One of the last, and most reluctant, members of staff to go online was a senior member of the school’s teaching staff, who met with the LTA regularly to discuss ideas for the new course. As the course’s live date approached, the LTA suggested that an online discussion forum be included; a place where students could share ideas, or give feedback about the course – the LTA also advised that it was good practice to prime a forum with one or more initial posts to ‘get the ball rolling’. The Maths teacher doubted the value of ‘this kind of thing’ but said that he’d think about it.
    The new term began, the course was made live but it was a couple of weeks before the LTA and the Maths teacher had a chance to meet and review how things were going. When they did finally meet the LTA was pleased to hear that the course had been well received and asked his colleague what he had found most useful.
    The Maths teacher said that he had taken up the suggestion of including a discussion forum and to get the ball rolling had posted the question for all students – ‘What does Maths mean to you in your life?’. This was a question. that over his years of teaching, he always asked every group of students at their first lecture – observing sadly that he rarely got much of a response.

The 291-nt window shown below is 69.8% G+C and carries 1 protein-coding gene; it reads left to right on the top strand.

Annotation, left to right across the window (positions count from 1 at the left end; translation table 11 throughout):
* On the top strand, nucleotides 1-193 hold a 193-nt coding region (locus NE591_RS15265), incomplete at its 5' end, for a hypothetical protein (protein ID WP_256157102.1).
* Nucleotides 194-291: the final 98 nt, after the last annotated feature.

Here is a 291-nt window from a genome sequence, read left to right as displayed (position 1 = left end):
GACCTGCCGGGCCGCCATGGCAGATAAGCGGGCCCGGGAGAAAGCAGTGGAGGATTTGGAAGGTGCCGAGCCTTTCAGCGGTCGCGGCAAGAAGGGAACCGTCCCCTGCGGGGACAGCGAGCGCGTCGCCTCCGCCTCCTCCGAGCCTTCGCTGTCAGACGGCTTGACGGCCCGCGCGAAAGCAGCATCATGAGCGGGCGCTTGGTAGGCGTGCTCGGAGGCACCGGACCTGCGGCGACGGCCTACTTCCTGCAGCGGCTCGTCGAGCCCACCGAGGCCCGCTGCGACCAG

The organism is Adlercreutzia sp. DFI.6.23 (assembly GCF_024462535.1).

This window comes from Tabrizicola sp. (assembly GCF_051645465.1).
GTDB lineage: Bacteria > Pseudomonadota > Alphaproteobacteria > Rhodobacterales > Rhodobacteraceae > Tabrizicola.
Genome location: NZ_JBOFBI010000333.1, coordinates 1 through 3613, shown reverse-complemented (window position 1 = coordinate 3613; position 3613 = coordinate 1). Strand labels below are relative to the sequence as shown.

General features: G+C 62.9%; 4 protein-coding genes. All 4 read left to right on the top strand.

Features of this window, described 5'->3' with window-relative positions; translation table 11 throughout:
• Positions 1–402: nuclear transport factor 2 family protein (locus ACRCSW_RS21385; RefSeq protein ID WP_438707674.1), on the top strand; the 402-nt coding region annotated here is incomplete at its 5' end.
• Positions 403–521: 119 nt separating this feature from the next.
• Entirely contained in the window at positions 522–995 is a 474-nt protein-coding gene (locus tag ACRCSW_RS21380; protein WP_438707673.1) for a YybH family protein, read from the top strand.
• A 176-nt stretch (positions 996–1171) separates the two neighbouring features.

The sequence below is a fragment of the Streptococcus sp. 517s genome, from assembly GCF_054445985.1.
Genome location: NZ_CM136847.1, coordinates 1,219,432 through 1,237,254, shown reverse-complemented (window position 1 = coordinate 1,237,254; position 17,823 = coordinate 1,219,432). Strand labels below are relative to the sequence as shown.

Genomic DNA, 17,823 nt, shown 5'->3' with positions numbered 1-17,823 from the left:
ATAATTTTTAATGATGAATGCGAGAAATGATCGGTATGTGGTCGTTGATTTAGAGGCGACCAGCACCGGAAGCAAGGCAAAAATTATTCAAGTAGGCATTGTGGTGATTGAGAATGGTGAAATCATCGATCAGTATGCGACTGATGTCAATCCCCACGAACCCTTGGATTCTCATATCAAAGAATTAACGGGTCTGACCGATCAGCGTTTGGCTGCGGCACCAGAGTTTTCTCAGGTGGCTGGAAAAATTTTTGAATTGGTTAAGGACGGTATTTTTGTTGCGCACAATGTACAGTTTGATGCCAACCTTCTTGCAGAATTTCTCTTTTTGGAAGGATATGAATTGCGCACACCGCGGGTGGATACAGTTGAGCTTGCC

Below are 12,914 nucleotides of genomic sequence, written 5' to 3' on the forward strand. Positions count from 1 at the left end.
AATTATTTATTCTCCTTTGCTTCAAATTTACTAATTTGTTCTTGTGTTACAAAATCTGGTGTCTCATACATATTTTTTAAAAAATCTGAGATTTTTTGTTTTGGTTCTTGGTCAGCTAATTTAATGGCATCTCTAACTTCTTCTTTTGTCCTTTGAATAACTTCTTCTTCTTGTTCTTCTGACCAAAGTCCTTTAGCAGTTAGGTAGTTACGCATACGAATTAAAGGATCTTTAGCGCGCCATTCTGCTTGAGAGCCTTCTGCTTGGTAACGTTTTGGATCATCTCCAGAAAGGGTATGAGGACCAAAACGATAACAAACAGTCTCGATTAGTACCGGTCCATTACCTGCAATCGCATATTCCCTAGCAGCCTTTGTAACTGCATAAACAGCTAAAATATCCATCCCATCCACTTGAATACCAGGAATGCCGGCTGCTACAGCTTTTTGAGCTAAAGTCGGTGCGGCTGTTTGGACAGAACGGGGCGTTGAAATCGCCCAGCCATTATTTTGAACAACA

The teacher said that asking the same question in an online forum had made a big difference, the LTA told me that there were tears in his colleagues eyes as he talked about the many messages in the forum and how a number of students had talked about the beauty and elegance of mathematics, describing a passion for the subject that matched his own – he said the replies had inspired him and that his teaching with this group had an energy and enthusiasm he hadn’t felt for years.

    The Lecturecast conference covered many interesting uses of this very impressive technology, but a few months later, trying to think of subject for this blog, it’s the story of the Maths teacher and his students that sticks in my mind and how the use of a much simpler technology gave them a different way to connect.

    'Don't lecture me' – the case for abolishing the lecture

    By Fiona Strawbridge, on 14 September 2010

    This year’s ALT-C (Association for Learning Technology) conference opened with a bang – echoes of which continued to resound for the rest of the week. The source was an entertaining and provocative talk by Donald Clark about why the lecture is not fit for purpose (prefaced by an apology for delivering a lecture about why we should not deliver lectures). Clark noted that the word lecture originally meant ‘sermon’ and argued that although some teachers claim interactivity in their lectures often this is an illusion with questions tending to be rhetorical. There is a pretence that critical thinking is being taught; the lecture was never intended to promote critical thinking – it evolved from preaching where the audience was not expected to question material. Clark argues that if you’re going to lecture then make sure you do it well and think about going ‘stadium style’ to huge numbers – using technology to broadcast it if you want.